2) His ONLY box before was in my utility room which had huge piles of junk stacked up just waiting to fall over on him. It was right next to a loud washer, dryer, and dehumidifier. It was in a room with terribly harsh overhead lighting and no windows. It was in a corner boxed in by walls on two sides and the washer on the other. There was stuff sprinkled in the path to his box that he had to walk around. I decided to leave one box in this space just to be safe. I bought a brand spanking new box and left it in the same spot with his same type of litter he’s used his whole life.

    3) I then ADDED three other litter boxes (that was probably overkill, 2 total would have been fine, 3 would have been safe, and my 4th was overkill, but hey, he hasn’t relapsed, so I don’t regret it) for a total of four boxes in our house. One is, as I said before, in the exact same spot it was before with the exact type of litter and just a brand new fresh pan. The other three are: 1) A totally-different type of box (high sides) with a totally new kind of litter. Placed in a room he has had two accidents in during the last six months. Not a huge risky area but better safe than sorry. 2 and 3) Two brand spanking new pans RIGHT NEXT to the spot he was peeing on in my living room. I figured if he loves that room, let him have it, but have it my way. One pan had his old litter with a “litter attractant” added to it, and the second had a new kind of litter– crystals, which he has opted to use exclusively for #2 now. Note that EVERY SINGLE ROOM that has carpet in it has at least one pan. It’s a pain in the ass, yes, but it’s not even close to being as much a pain in the ass as urine smell and stains is. I highly recommend this– a pan in every single room with carpet.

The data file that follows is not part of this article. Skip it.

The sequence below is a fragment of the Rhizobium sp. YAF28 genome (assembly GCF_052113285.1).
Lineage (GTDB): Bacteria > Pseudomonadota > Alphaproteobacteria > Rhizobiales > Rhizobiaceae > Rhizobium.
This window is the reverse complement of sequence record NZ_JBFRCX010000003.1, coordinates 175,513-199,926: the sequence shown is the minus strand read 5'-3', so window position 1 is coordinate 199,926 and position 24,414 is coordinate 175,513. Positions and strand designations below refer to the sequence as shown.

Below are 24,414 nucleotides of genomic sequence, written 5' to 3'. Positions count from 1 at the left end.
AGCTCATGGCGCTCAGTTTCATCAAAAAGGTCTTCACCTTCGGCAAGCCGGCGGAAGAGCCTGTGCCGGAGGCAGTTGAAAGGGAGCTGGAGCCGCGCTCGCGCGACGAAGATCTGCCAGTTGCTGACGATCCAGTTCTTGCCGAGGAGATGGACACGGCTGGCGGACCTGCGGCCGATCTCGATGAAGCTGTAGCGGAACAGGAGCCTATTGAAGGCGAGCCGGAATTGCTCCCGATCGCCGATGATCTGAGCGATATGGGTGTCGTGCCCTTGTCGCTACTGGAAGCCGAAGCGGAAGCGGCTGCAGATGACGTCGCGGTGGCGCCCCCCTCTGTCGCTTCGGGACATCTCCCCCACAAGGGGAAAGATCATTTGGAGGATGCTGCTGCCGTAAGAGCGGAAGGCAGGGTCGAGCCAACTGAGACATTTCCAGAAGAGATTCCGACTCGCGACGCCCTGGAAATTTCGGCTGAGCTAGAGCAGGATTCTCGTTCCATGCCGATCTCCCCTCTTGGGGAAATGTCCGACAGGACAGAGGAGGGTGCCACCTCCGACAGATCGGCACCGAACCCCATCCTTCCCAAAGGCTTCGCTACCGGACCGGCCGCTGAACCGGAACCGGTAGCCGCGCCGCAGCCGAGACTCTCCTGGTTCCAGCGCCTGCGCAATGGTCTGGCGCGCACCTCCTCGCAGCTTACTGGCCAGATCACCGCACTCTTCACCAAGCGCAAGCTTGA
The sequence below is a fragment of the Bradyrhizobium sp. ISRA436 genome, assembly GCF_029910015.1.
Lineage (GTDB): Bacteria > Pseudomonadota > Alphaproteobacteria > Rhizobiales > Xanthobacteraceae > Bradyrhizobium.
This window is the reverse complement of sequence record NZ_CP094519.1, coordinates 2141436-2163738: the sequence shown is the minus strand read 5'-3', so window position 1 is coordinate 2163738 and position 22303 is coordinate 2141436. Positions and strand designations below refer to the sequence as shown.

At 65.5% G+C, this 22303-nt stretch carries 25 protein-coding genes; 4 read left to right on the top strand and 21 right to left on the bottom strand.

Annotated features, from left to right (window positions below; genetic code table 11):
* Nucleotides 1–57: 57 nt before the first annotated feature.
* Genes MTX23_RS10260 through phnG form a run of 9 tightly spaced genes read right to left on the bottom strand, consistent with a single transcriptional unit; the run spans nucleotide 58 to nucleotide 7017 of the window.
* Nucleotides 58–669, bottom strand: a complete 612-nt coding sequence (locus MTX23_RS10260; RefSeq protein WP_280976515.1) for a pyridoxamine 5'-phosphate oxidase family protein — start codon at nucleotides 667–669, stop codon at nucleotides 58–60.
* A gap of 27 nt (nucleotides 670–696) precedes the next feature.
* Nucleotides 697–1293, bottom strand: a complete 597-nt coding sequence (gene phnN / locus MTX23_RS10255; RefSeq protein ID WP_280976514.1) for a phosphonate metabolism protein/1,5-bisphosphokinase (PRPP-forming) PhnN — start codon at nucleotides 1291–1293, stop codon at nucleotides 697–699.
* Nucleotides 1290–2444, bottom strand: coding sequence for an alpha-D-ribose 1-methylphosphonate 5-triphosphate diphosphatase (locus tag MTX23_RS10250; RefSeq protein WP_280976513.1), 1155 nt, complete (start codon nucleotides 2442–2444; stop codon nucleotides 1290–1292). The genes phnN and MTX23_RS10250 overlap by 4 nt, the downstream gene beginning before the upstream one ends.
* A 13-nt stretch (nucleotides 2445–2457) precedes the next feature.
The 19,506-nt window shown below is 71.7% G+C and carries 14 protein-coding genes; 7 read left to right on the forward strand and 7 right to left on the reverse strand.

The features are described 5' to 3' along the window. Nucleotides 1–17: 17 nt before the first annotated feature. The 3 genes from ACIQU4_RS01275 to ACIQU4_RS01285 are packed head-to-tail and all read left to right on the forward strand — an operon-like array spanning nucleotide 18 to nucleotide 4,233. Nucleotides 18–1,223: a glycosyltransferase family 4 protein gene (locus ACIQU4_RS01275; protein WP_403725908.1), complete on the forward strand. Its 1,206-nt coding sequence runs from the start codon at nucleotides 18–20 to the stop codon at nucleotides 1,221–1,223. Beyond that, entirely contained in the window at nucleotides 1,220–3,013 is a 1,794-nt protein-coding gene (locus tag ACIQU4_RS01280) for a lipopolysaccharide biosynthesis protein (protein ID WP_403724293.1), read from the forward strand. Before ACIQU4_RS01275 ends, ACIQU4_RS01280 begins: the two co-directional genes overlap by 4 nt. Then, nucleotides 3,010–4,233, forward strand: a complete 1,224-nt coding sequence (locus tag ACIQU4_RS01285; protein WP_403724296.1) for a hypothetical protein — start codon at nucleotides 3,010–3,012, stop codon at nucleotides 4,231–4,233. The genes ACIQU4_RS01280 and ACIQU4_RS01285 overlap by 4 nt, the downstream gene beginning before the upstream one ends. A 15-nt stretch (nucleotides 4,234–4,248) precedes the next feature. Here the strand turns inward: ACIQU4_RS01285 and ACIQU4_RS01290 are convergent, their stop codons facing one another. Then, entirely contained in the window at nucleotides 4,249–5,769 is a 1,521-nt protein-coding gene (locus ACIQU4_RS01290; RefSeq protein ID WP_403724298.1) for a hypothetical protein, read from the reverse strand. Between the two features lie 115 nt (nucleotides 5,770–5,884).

4) Kitty’s food and water bowls were also in the aforementioned nasty back utility room where his sole box was before this all went down. I moved them to the kitchen where there are no litter boxes. It is said that kitties don’t like to use the bathroom near their food (makes sense) and this could have been another reason kitty was being stubborn about not using his sole box.

    5) I installed a Sergeant’s Vetscription Calming Diffuser in the living room where he was peeing and where his two brand new litter boxes were